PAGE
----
CPU and GPU price-performance analysis

CPU and GPU price-performance analysis

Written Wednesday 10 Oct

We've witnessed some exciting developments in the desktop computing space recently, particularly the new Threadripper CPUs from AMD (and price cuts to their existing models) and RTX GPUs from Nvidia.

Phoronix tested IndigoBench on a RTX 2080 Ti, and - somewhat predictably - it was an absolute monster for GPU path tracing, even without using the new RT units! There are lots of good reasons why the Turing architecture is well-suited to Indigo's GPU engine, particularly the separate integer units. Unfortunately we had no advance notice about RTX and have yet to obtain RTX hardware for testing and development, however this is of course something we will look into now that it's released.

We also have IndigoBench results for the new 32 core, 64 thread AMD Threadripper 2990WX overclocked to 3.5 GHz, as well as results from the previous generation Threadripper 1920X with 12 cores, 24 threads; the significance of the latter is that you can now get 4 memory channels, tons of PCI Express lanes for GPUs and 24 threads of 4+ GHz rendering power (when overclocked) for just 400 Euros, which is objectively amazing. We have only AMD to thank for this after almost a decade of quadcore stagnation.

The results don't reflect the total system cost (GPUs need a host CPU, and both need a host motherboard etc.), only a first order approximation of the relative value proposition with some of the numbers available.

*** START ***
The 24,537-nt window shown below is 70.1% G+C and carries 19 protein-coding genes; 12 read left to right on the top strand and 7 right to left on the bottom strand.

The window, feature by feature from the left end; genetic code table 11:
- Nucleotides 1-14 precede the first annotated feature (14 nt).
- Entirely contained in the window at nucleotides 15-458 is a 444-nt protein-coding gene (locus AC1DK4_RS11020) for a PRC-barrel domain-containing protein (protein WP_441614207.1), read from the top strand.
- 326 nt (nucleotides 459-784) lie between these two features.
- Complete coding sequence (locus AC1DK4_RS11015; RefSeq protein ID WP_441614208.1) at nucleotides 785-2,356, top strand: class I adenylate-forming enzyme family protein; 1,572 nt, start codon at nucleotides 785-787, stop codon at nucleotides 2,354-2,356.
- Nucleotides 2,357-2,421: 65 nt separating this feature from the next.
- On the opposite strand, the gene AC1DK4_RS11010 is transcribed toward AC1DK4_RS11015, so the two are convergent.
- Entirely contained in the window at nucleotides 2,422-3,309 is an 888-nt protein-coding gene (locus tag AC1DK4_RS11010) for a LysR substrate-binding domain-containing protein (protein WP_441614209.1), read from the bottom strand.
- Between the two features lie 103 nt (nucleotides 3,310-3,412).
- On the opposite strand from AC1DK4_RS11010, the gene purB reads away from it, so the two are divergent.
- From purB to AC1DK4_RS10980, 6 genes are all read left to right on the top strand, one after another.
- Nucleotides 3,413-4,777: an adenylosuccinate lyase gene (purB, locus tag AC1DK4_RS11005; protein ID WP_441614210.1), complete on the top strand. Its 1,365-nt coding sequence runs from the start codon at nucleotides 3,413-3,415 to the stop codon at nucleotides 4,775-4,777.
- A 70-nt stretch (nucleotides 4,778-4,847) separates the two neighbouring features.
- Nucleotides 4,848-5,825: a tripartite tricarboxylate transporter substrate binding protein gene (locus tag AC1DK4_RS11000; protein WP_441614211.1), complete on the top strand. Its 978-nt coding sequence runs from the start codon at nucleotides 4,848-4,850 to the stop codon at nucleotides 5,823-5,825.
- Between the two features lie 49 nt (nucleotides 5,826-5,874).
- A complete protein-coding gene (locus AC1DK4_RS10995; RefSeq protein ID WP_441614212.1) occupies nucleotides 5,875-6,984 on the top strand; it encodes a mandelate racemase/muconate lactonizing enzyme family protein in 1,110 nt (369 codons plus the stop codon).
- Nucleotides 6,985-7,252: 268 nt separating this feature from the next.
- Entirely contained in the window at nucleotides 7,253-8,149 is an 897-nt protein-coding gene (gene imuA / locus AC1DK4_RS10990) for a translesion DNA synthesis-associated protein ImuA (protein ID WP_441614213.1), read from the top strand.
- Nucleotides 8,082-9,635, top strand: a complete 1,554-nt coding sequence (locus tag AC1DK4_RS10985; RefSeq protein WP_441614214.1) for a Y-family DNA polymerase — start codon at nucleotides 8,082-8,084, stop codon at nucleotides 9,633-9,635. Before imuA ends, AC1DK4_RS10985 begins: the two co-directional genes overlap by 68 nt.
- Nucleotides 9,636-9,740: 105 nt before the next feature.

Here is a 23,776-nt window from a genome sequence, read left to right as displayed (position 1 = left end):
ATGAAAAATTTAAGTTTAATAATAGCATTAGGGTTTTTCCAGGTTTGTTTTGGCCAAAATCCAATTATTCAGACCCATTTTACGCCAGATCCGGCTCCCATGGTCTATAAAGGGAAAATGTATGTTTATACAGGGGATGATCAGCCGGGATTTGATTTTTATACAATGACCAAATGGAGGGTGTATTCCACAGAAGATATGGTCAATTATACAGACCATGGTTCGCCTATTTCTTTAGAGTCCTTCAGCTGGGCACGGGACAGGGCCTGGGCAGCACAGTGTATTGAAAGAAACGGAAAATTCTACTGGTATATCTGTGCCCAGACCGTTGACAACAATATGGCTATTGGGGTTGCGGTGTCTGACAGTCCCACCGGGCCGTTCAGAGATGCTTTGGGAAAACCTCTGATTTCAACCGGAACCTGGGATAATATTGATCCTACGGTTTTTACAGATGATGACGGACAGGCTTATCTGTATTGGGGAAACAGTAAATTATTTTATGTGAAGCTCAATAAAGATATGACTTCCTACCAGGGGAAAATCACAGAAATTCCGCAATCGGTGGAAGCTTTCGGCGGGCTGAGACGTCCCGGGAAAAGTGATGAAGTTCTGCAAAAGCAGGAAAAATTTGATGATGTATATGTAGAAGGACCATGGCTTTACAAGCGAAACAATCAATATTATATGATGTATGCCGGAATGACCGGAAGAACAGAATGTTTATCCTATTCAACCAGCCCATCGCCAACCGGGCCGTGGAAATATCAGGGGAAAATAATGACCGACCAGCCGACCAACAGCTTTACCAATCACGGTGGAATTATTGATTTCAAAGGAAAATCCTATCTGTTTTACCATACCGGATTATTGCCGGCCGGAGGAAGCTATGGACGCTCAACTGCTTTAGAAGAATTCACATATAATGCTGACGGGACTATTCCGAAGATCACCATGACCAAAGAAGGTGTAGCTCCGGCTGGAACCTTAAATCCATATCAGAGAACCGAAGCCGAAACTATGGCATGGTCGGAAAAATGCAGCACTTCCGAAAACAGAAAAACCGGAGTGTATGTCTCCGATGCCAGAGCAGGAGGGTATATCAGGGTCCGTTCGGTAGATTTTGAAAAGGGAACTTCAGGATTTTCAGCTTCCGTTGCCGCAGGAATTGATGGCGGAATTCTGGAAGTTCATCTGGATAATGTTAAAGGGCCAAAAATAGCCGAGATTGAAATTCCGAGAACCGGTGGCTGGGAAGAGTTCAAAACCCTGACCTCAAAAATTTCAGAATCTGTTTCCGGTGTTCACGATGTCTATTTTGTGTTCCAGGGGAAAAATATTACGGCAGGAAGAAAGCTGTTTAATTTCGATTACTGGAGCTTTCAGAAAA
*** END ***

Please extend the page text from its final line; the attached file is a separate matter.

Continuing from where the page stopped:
Without further ado, here are the raw numbers:

Processor Notes Perf Price Value
AMD Threadripper 2990WX 32c / 64t, overclocked 9.833 1812 5.4
AMD Threadripper 2950X 16c / 32t 6.593 893 7.3
AMD Threadripper 1920X 12c / 24t 5.006 400 12.5
Nvidia GTX 2080 Ti 11 GB memory 38.3 1200 31.9
Nvidia GTX 1080 Ti 11 GB memory, overclocked 26.072 690 37.7
Nvidia GTX 1070 8 GB memory 17.37 430 40.3

From these results we can see, GPUs offer a great value proposition if you can fit your scene in 8-11 GB of memory and unidirectional path tracing renders the scene efficiently. The recent discount on the Threadripper 1920X makes it extremely attractive on its own, as well as the basis for a multi-GPU system due to its large number of PCI Express lanes; for a little more money you get full utilisation of the silicon and higher stock clocks in the 2950X, which also maximises high-powered rendering value for CPU bidirectional path tracing.

Prices were sourced from Geizhals, and benchmark results from TechReport, Phoronix and the IndigoBench database. Please note, this post is my personal opinion and not endorsed or sponsored by anyone.